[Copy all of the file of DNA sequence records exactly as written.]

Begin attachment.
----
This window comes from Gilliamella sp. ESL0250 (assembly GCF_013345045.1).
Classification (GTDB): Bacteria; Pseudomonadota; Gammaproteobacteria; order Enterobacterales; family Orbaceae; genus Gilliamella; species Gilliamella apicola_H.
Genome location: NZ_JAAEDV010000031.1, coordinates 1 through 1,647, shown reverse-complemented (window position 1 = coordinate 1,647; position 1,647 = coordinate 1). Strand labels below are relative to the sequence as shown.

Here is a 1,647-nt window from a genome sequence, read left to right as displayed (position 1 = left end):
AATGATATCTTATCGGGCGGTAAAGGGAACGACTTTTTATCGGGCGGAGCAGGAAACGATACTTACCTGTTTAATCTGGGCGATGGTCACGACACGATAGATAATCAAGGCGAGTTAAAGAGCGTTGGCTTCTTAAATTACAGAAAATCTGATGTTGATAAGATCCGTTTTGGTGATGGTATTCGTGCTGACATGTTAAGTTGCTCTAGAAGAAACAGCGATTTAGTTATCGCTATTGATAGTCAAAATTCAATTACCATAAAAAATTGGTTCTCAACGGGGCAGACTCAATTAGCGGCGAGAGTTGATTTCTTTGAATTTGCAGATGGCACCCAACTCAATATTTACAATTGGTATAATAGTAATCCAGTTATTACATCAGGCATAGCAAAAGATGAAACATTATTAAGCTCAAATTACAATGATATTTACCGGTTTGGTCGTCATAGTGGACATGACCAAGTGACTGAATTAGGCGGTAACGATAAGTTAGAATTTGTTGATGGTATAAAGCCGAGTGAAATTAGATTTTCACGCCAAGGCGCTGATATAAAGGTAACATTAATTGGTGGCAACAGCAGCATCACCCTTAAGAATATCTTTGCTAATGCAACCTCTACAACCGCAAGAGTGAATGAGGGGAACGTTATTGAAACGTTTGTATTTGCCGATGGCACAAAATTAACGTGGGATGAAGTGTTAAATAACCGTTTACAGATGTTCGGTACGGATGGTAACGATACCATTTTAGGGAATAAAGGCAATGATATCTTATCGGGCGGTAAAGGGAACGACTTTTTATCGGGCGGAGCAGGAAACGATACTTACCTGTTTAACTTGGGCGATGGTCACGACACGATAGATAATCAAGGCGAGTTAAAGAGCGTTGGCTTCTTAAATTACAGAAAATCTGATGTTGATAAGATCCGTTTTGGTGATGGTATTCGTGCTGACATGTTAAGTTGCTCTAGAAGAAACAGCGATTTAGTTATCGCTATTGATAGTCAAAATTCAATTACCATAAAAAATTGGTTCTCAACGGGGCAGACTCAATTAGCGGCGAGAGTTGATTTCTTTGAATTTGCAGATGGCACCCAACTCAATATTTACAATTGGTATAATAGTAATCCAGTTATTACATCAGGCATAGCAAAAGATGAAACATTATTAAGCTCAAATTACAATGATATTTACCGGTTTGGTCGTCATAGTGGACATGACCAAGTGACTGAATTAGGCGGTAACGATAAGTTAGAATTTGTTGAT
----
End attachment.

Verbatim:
This window comes from Gilliamella sp. ESL0250 (assembly GCF_013345045.1).
Classification (GTDB): Bacteria; Pseudomonadota; Gammaproteobacteria; order Enterobacterales; family Orbaceae; genus Gilliamella; species Gilliamella apicola_H.
Genome location: NZ_JAAEDV010000031.1, coordinates 1 through 1,647, shown reverse-complemented (window position 1 = coordinate 1,647; position 1,647 = coordinate 1). Strand labels below are relative to the sequence as shown.

Here is a 1,647-nt window from a genome sequence, read left to right as displayed (position 1 = left end):
AATGATATCTTATCGGGCGGTAAAGGGAACGACTTTTTATCGGGCGGAGCAGGAAACGATACTTACCTGTTTAATCTGGGCGATGGTCACGACACGATAGATAATCAAGGCGAGTTAAAGAGCGTTGGCTTCTTAAATTACAGAAAATCTGATGTTGATAAGATCCGTTTTGGTGATGGTATTCGTGCTGACATGTTAAGTTGCTCTAGAAGAAACAGCGATTTAGTTATCGCTATTGATAGTCAAAATTCAATTACCATAAAAAATTGGTTCTCAACGGGGCAGACTCAATTAGCGGCGAGAGTTGATTTCTTTGAATTTGCAGATGGCACCCAACTCAATATTTACAATTGGTATAATAGTAATCCAGTTATTACATCAGGCATAGCAAAAGATGAAACATTATTAAGCTCAAATTACAATGATATTTACCGGTTTGGTCGTCATAGTGGACATGACCAAGTGACTGAATTAGGCGGTAACGATAAGTTAGAATTTGTTGATGGTATAAAGCCGAGTGAAATTAGATTTTCACGCCAAGGCGCTGATATAAAGGTAACATTAATTGGTGGCAACAGCAGCATCACCCTTAAGAATATCTTTGCTAATGCAACCTCTACAACCGCAAGAGTGAATGAGGGGAACGTTATTGAAACGTTTGTATTTGCCGATGGCACAAAATTAACGTGGGATGAAGTGTTAAATAACCGTTTACAGATGTTCGGTACGGATGGTAACGATACCATTTTAGGGAATAAAGGCAATGATATCTTATCGGGCGGTAAAGGGAACGACTTTTTATCGGGCGGAGCAGGAAACGATACTTACCTGTTTAACTTGGGCGATGGTCACGACACGATAGATAATCAAGGCGAGTTAAAGAGCGTTGGCTTCTTAAATTACAGAAAATCTGATGTTGATAAGATCCGTTTTGGTGATGGTATTCGTGCTGACATGTTAAGTTGCTCTAGAAGAAACAGCGATTTAGTTATCGCTATTGATAGTCAAAATTCAATTACCATAAAAAATTGGTTCTCAACGGGGCAGACTCAATTAGCGGCGAGAGTTGATTTCTTTGAATTTGCAGATGGCACCCAACTCAATATTTACAATTGGTATAATAGTAATCCAGTTATTACATCAGGCATAGCAAAAGATGAAACATTATTAAGCTCAAATTACAATGATATTTACCGGTTTGGTCGTCATAGTGGACATGACCAAGTGACTGAATTAGGCGGTAACGATAAGTTAGAATTTGTTGAT